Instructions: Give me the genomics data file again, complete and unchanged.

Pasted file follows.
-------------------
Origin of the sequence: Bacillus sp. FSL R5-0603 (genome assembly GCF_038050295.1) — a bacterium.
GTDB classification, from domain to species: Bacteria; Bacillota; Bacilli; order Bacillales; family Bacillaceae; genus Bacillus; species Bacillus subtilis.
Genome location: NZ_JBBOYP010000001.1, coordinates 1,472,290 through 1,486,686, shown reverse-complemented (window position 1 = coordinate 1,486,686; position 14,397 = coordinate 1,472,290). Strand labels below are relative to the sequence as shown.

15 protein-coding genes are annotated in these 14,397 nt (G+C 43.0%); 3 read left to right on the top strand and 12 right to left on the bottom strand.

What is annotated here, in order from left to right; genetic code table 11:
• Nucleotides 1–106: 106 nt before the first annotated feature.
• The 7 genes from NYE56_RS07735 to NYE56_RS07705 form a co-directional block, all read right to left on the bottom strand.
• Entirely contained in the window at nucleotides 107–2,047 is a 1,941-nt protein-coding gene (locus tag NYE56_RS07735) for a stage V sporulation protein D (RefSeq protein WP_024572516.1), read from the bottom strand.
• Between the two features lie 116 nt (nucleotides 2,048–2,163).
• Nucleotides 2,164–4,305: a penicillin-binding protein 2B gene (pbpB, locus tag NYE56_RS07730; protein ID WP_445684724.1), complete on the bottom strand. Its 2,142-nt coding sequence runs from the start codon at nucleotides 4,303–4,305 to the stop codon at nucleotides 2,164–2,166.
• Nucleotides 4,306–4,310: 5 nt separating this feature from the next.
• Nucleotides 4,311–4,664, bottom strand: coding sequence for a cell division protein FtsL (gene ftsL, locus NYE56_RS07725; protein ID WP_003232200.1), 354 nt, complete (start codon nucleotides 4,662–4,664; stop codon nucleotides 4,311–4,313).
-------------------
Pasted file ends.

Origin of the sequence: Bacillus sp. FSL R5-0603 (genome assembly GCF_038050295.1) — a bacterium.
GTDB classification, from domain to species: Bacteria; Bacillota; Bacilli; order Bacillales; family Bacillaceae; genus Bacillus; species Bacillus subtilis.
Genome location: NZ_JBBOYP010000001.1, coordinates 1,472,290 through 1,486,686, shown reverse-complemented (window position 1 = coordinate 1,486,686; position 14,397 = coordinate 1,472,290). Strand labels below are relative to the sequence as shown.

15 protein-coding genes are annotated in these 14,397 nt (G+C 43.0%); 3 read left to right on the top strand and 12 right to left on the bottom strand.

What is annotated here, in order from left to right; genetic code table 11:
• Nucleotides 1–106: 106 nt before the first annotated feature.
• The 7 genes from NYE56_RS07735 to NYE56_RS07705 form a co-directional block, all read right to left on the bottom strand.
• Entirely contained in the window at nucleotides 107–2,047 is a 1,941-nt protein-coding gene (locus tag NYE56_RS07735) for a stage V sporulation protein D (RefSeq protein WP_024572516.1), read from the bottom strand.
• Between the two features lie 116 nt (nucleotides 2,048–2,163).
• Nucleotides 2,164–4,305: a penicillin-binding protein 2B gene (pbpB, locus tag NYE56_RS07730; protein ID WP_445684724.1), complete on the bottom strand. Its 2,142-nt coding sequence runs from the start codon at nucleotides 4,303–4,305 to the stop codon at nucleotides 2,164–2,166.
• Nucleotides 4,306–4,310: 5 nt separating this feature from the next.
• Nucleotides 4,311–4,664, bottom strand: coding sequence for a cell division protein FtsL (gene ftsL, locus NYE56_RS07725; protein ID WP_003232200.1), 354 nt, complete (start codon nucleotides 4,662–4,664; stop codon nucleotides 4,311–4,313).